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From the Undergrad overline
A Wider World
It's a long way from Walnut Street to Ben Yehuda Street.
By Randi Feigenbaum

One of my biggest regrets as I prepare to graduate from Penn this spring has been that I never went abroad. I never studied in France, traveled through Europe, or learned a new language. I had my reasons for staying in West Philadelphia for my entire college career (I chose instead to devote my life to The Daily Pennsylvanian), but as friends left and returned from countries all
Illustration of globe and student
over the world, I sighed with just the slightest twinge of jealousy as they told me about their experiences.
Over winter break, however, I got a small taste of a new culture, a new language, and a new country. Along with twelve other college students from the Philadelphia area, I left America on Christmas Dayheaded for a two-week stay in Israel. I had been there once beforealmost nine years ago, and barely remembered anything. It was time to go back.
The tour I chose from the many available was developed for Jewish college students interested in journalism and politics. Our itinerary included visits to all the major sites, meetings with Israeli journalists, discussions with representatives from the government and political interest groups, and an opportunity to watch a session of the Knesset, the Israeli parliament. The group, which included five Penn students, immersed itself in the primary sources of any discussion about Israeli politicsthe land and the people. We not only stood at the Western Wall as visitors to a holy site; we also toured the tunnels that sparked such intense controversy last fall. We not only visited the Golan Heights and the Good Fence (a fence that makes up part of the border between Lebanon and Israel); we discussed their significance in the political realm.
The trip's coordinators and sponsors (Hillel of Greater Philadelphia, the Jewish Federation of Greater Philadelphia, and the Israel Program Center) did not create a trip with any political agenda in mind. Our political views ran the gamut from left to right, and we were encouraged to express them honestly and openly. Beyond that, the people we met and the places we went to also allowed us to receive a variety of other viewpoints. One night we met with a Palestinian journalist. One day was devoted to touring several Israeli settlements in the West Bank and talking with the residents there. We watched a no-confidence vote on the Knesset floor and met with the Government Press Office and Israeli censor.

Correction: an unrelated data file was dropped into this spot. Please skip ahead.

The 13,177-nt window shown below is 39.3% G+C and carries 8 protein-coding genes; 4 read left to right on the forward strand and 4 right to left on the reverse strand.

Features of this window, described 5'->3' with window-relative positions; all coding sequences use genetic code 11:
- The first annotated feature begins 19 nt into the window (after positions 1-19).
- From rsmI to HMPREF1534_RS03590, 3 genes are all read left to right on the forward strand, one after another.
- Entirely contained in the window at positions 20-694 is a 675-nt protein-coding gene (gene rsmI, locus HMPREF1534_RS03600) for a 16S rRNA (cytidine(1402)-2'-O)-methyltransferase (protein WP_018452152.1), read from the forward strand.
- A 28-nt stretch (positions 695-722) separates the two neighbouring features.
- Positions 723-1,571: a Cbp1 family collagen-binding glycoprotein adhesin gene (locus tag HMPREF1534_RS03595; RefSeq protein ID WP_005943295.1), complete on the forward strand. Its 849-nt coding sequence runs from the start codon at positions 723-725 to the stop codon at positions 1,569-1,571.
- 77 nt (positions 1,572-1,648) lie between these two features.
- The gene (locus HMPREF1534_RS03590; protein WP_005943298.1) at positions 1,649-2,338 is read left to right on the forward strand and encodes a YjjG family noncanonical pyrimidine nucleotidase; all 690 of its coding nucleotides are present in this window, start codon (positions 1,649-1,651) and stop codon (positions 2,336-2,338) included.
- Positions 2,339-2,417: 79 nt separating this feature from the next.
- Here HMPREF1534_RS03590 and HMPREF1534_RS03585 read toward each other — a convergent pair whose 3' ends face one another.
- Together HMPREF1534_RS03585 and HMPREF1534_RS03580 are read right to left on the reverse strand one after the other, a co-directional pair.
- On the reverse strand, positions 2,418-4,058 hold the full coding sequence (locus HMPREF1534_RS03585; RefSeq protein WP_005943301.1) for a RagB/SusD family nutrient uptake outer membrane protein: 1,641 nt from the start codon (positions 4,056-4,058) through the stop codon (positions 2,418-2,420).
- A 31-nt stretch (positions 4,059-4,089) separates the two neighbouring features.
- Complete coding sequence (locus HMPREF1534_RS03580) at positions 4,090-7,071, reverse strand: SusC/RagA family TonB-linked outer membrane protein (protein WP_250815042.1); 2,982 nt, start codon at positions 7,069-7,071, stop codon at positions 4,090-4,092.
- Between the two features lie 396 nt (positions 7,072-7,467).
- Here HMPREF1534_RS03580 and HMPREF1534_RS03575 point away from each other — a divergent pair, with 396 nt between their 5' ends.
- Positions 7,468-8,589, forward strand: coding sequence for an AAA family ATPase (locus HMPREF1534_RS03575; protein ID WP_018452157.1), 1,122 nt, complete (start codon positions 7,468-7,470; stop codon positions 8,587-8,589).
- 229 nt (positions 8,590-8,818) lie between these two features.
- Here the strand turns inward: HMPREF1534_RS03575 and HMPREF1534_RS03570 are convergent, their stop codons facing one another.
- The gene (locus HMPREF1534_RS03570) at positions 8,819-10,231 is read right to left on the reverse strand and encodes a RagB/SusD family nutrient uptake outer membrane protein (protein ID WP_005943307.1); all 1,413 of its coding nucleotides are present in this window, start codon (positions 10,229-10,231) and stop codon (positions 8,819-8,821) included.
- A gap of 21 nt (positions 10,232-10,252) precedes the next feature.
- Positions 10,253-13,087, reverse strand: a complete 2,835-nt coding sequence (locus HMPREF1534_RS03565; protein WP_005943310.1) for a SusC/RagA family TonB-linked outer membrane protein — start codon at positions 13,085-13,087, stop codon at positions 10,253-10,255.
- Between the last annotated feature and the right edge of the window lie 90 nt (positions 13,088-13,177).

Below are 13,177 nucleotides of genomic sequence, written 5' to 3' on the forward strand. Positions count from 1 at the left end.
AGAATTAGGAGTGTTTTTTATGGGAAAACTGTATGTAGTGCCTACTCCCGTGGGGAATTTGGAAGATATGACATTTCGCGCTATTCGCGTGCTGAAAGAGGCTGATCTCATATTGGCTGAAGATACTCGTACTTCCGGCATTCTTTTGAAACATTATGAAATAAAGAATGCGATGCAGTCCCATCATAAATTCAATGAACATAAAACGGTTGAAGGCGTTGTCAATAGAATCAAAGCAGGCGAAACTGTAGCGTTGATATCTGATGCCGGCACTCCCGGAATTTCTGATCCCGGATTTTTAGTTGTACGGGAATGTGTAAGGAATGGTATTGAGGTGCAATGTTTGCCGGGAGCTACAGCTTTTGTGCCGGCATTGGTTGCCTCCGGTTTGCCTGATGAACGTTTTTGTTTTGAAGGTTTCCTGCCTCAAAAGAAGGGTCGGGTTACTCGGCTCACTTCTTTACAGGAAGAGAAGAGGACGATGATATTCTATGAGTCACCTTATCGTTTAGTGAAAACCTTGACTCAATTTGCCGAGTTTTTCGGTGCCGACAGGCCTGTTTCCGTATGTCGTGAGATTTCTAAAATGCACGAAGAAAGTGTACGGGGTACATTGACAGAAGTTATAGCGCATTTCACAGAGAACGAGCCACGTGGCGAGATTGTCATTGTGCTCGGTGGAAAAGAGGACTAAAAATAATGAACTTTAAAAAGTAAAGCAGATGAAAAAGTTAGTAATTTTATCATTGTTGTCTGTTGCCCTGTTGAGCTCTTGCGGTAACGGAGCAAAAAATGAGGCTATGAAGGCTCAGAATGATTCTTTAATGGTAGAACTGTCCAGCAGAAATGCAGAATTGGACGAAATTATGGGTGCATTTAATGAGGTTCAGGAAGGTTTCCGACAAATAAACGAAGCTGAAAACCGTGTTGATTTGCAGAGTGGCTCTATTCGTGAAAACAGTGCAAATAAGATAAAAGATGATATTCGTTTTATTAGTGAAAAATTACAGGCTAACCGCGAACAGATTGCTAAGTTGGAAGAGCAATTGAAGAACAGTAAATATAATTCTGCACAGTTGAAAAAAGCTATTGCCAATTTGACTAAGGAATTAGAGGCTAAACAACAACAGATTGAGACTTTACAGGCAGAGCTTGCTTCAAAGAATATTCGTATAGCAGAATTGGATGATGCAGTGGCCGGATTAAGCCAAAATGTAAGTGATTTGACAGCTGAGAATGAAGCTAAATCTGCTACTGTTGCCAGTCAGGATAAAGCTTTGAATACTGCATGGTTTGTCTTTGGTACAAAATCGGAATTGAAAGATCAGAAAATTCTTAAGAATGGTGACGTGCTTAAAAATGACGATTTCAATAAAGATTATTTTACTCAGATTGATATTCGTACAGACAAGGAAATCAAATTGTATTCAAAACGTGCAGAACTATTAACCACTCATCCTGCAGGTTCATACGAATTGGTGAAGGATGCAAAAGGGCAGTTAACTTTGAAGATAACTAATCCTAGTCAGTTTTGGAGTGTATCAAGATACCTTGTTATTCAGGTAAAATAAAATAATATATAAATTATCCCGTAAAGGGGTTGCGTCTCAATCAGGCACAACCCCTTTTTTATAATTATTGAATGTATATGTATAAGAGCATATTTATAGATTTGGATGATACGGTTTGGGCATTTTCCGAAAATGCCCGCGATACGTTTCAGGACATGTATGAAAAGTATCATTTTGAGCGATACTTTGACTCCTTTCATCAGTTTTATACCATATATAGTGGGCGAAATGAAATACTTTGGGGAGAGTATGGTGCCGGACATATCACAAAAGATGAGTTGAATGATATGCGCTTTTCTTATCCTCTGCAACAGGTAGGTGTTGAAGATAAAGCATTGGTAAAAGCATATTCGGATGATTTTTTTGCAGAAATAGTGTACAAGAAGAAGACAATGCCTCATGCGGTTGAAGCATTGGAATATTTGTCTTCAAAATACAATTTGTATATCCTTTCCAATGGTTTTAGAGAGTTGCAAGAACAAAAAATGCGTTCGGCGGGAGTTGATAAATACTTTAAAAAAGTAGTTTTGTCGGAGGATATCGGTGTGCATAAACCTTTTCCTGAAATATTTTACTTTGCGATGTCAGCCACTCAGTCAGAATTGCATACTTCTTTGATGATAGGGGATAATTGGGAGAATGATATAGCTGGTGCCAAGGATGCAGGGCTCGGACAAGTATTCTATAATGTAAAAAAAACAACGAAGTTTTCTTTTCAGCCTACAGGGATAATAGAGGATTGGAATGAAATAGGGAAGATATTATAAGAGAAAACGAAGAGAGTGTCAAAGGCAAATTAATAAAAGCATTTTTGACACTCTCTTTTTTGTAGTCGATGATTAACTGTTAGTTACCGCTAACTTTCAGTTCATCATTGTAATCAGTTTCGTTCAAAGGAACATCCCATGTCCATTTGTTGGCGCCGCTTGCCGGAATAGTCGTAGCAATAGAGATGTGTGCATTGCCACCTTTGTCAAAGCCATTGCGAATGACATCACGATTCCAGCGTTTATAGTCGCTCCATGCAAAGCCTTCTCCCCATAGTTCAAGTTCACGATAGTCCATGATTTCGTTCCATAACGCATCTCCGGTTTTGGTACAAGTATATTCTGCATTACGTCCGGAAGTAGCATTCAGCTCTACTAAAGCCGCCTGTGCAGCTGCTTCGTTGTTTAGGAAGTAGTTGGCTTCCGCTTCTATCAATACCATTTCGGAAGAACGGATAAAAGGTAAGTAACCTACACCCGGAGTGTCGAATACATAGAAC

Originally, people cautioned me against going to Israel. It's unsafe, they said. It's a war zone. Why put yourself in that situation? Coming from West Philadelphia, I found myself with a different perspective. After all, when I signed up to go on the trip, a major campus-area crime wave had only just begun to dissipate. I felt safer walking down Ben Yehuda Street in Jerusalem late at night with three other college-age women than I do walking down Walnut Street in the same circumstances. Even after an Israeli Defense Forces soldier went on a shooting rampage in Hebron during our stay, and President Clinton cautioned American Jews to be careful in Israel, I still felt very comfortable and secure. Perhaps it was because I felt like I belonged there. Or perhaps Israeli security made me feel safe.
While the trip had its share of mishapsa strike at Ben Gurion Airport upon our arrival, a Tel Aviv tour that began too early on New Year's Day, and a bus breakdown in the middle of the holy city of Safedit was an incredible experience for all of us, no matter our preconceptions,backgrounds, or conclusions. Most of us left Israel having learned more, thought more, and understood more about the struggles and complexities of the Middle East peace process and the other issues Israel faces.
As students on college campuses, we can all easily seclude ourselves in our own small worlds. Leaving that environmenteven if it was for only two weeks allowed that world to widen. No matter how many newspapers you read, television programs you watch, or people you talk to, you must experience a situation firsthand to really understand it. I gained at least a glimpse of Israel from an "insider's" standpoint during those two weeks in December and January. And now I understand even more why people leave Penn for a semester to go abroad.

RANDI FEIGENBAUM, C'97, is a political science and English major and former assistant managing editor of The Daily Pennsylvanian.

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Copyright 1997 The Pennsylvania Gazette Last modified 6/17/97